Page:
It’s that time again. This week everyone should go to Locali and get the BLT. Lettuce, tomato, really crispy tempeh bacon, stone ground mustard and vegan mayo. The sandwich comes on sourdough, but I like it best on 6-grain. I don’t know what they do to get the tempeh bacon so crispy, but it’s soooo good. This is one of my favorite lighter sandwiches. The flavors are really fresh, healthy and just as satisfying as one of their hot sandwiches. And if you haven’t heard the great news, Locali now delivers. They may not deliver the sandwich directly to your mouth, but they will bring it to your door, which is like, almost as good. 😉
Oh and don’t forget to add avocado. Because avocados are nature’s butter and they are delicious on uurrrrvvvvrryything.
Recently I had the pleasure of visiting the brand new Temecula Valley Strawberry Farm in the Rainbow/Fallbrook area just past Temecula, Ca. I went to high school not far from the area, so I still consider them local to me, even if they aren’t exactly the closest farm to LA.
It was overcast and there were scattered showers the day I visited, so I pretty much had the farm to myself. One of the coolest things I discovered about TVSF is their unique growing method. They use a hydroponic system to grow their berries; that means no soil, no pesticides, and TVSF‘s method uses about 85% less water than traditional strawberries planted in rows in the ground, so the farm is pretty eco-friendly. The strawberries are not technically organic, as TVSF does use a very limited amount of fungicides to protect the berries from mold and fungus. However, organic farmers are allowed to use the chemical methyl bromide which is a known carcinogen, so always remember to investigate!
When I arrived, I was greeted by a friendly face, given info on prices and given a couple of baskets to collect my bushel of berries. It was a gorgeous day despite the clouds. Sometimes things just look more beautiful on the whitish-grey backdrop that a cloudy sky creates, and the strawberries were no exception. They were a vision of perfection. I kept imagining what wonderful things I could make with all of the perfect strawberries and I decided on an Old Fashioned Strawberry Pie. Look for the recipe below.
Temecula Valley Strawberry Farm
U-Pick Strawberries, $3 per lb.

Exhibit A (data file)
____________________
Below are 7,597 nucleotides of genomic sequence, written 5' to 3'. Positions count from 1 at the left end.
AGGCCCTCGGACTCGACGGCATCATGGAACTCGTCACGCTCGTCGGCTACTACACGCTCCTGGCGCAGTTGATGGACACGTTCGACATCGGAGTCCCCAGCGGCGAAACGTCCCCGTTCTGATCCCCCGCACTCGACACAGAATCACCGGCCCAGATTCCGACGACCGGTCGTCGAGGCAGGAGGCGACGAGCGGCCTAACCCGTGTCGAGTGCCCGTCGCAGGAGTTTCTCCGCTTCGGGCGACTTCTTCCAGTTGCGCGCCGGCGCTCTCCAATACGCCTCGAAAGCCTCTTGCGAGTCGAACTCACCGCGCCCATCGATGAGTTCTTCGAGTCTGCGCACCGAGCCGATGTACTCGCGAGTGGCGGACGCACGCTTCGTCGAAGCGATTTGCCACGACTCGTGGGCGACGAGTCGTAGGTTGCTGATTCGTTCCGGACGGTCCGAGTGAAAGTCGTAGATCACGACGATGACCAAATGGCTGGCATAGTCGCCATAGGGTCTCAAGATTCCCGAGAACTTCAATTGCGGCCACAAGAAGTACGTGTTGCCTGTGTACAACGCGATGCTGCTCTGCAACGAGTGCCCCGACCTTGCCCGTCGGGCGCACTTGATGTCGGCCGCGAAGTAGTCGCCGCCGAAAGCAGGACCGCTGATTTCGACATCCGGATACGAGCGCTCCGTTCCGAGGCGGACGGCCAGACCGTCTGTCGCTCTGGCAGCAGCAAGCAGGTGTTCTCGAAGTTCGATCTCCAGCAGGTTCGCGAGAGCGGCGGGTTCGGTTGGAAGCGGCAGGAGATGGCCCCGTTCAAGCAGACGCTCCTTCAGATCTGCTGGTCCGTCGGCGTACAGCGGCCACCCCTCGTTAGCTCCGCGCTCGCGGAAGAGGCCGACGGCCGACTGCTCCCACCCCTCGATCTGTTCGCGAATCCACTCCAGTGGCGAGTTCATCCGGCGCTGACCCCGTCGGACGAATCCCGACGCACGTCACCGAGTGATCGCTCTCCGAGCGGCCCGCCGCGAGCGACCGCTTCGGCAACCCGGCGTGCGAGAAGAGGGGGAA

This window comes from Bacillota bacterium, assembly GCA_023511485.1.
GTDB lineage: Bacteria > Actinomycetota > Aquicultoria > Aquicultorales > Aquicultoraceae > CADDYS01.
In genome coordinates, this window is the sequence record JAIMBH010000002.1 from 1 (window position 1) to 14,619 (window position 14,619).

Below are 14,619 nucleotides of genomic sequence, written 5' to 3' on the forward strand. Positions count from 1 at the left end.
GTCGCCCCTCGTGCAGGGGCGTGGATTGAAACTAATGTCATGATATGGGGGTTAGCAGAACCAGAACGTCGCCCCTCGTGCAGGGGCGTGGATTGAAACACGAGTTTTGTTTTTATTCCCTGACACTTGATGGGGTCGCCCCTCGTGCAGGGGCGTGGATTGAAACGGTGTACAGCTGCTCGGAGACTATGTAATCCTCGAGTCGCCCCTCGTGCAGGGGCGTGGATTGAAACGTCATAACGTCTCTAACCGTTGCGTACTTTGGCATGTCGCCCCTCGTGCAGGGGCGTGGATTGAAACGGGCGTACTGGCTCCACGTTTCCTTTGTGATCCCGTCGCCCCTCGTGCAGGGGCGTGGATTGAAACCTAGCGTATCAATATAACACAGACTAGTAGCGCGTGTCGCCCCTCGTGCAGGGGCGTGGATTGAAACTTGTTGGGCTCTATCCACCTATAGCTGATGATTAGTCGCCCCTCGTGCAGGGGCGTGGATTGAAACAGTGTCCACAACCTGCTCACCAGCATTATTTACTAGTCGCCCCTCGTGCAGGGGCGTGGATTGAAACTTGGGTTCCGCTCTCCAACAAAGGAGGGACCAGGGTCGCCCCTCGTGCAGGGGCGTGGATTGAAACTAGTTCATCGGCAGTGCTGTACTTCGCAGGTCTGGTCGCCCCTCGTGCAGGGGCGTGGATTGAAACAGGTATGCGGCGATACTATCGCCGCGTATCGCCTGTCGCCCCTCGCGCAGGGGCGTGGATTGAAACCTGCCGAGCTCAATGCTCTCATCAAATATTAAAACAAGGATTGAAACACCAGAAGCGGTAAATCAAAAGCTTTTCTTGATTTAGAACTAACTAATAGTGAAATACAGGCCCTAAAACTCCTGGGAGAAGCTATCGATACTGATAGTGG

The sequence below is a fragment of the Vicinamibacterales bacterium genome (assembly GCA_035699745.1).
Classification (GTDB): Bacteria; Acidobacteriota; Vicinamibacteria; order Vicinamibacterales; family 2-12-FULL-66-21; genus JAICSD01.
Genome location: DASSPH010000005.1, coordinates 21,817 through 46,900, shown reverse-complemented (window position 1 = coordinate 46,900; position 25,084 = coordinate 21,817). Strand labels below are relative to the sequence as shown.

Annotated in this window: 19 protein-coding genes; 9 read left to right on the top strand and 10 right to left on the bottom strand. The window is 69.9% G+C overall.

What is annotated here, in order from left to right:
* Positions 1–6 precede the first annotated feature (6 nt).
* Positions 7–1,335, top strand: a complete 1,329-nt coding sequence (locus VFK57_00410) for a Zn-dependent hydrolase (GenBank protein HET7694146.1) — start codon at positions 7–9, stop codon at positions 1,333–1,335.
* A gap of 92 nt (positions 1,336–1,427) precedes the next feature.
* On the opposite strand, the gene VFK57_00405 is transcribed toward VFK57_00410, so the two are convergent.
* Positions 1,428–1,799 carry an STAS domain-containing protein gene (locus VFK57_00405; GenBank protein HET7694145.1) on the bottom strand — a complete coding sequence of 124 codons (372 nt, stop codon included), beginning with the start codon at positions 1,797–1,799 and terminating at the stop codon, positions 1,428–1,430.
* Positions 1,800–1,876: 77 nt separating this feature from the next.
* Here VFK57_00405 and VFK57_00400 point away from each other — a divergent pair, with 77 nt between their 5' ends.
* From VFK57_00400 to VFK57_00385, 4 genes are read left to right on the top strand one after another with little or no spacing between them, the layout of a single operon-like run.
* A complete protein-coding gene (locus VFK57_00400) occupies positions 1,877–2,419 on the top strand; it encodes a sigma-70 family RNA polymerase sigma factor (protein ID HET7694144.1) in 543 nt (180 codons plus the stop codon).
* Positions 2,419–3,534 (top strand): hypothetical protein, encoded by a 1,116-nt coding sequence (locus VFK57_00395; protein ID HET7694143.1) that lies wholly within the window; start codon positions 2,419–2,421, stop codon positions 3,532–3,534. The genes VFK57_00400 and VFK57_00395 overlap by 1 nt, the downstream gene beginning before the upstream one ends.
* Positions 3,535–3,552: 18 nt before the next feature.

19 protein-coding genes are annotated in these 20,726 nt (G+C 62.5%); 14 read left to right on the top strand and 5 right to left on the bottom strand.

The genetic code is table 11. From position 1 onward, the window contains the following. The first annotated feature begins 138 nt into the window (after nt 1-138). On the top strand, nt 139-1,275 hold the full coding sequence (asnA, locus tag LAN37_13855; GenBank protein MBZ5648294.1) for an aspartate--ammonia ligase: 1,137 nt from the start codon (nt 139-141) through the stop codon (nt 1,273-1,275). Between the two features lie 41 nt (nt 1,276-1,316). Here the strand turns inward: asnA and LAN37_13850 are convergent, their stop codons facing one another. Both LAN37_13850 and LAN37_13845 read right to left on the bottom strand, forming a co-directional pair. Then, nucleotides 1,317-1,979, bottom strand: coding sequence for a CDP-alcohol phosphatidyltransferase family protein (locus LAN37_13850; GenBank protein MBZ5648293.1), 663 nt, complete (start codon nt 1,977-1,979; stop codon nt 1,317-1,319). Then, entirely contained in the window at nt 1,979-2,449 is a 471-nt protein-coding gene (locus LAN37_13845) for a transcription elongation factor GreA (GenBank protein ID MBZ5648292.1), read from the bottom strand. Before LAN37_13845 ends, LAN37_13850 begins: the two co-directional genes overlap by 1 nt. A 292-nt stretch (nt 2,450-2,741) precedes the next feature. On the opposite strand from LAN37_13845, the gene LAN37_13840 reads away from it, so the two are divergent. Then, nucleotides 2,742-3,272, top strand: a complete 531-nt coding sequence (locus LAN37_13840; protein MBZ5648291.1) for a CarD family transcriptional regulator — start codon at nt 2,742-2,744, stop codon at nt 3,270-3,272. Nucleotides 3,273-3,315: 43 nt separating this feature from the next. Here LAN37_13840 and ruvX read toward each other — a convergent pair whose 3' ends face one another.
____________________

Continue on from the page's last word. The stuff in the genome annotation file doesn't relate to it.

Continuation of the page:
Thu – Sun:
5452 5th Street
Fallbrook, CA 92028
Old Fashioned Strawberry Pie
Ingredients: (preheat oven to 425°F & lightly oil a pie plate or tart pan)
3 tbsp arrowroot–*I subbed this is place for cornstarch, the only difference between this recipe and VD. Arrowroot is a type of starch taken from an herb. It is more digestible than cornstarch, but does not give the same type of “shine” that cornstarch gives to things. I prefer it over cornstarch and would use it in place of cornstarch in a recipe wherever needed.*
1/2 c purified water
Combine dry ingredients together in a bowl. Cut in the Earthy B by using a pastry cutter. Shortbread crust comes together pretty fast, so once a dough starts forming, go ahead and start pressing it into your pie plate or tart pan. Bake in preheated oven about 12-15 min keeping an eye on it. Remove and let cool completely.
Mash or blend enough berries in a food processor to equal one cup. Put the arrowroot and sugar in a saucepan. Then add the berries and water and turn the heat on and up to medium. Stir the mixture frequently and bring it to a boil. Boil for about one minute; mixture should be rather thick and syrupy at this point. Let the mixture cool a few minutes. Meanwhile put your remaining strawberries in a big bowl, if they weren’t in one already. Once the syrup has cooled for a few minutes (about 10 or less), pour it over the raw, whole strawberries. Stir them around to make sure they are all evenly coated and then pour them into your shortbread crust. Refrigerate for a minimum of 3 hours so the pie can set. Top with vegan whipped cream like homemade coconut whipped cream (pictured), MimicCreme’s Healthy Top, or Soyatoo.
The latest in cookies. It’s here. Brought to you by the latest veganization of Eat the Love. Ground pistachios, melted white chocolate and a bit of olive oil are the main ingredients that make up the batter. The dark chocolate chunks make it next level cookie.
White Chocolate Pistachio Dark Chocolate Chunk Cookies
2 tbsp extra virgin olive oil or pistachio oil (if you have it)
1 c roasted pistachios, shelled
1 1/2 sticks Earth Balance
1/2 c unbleached cane sugar
½ c brown sugar
1 ½ tsp Ener-G Egg replacer (do not mix with water, add it dry)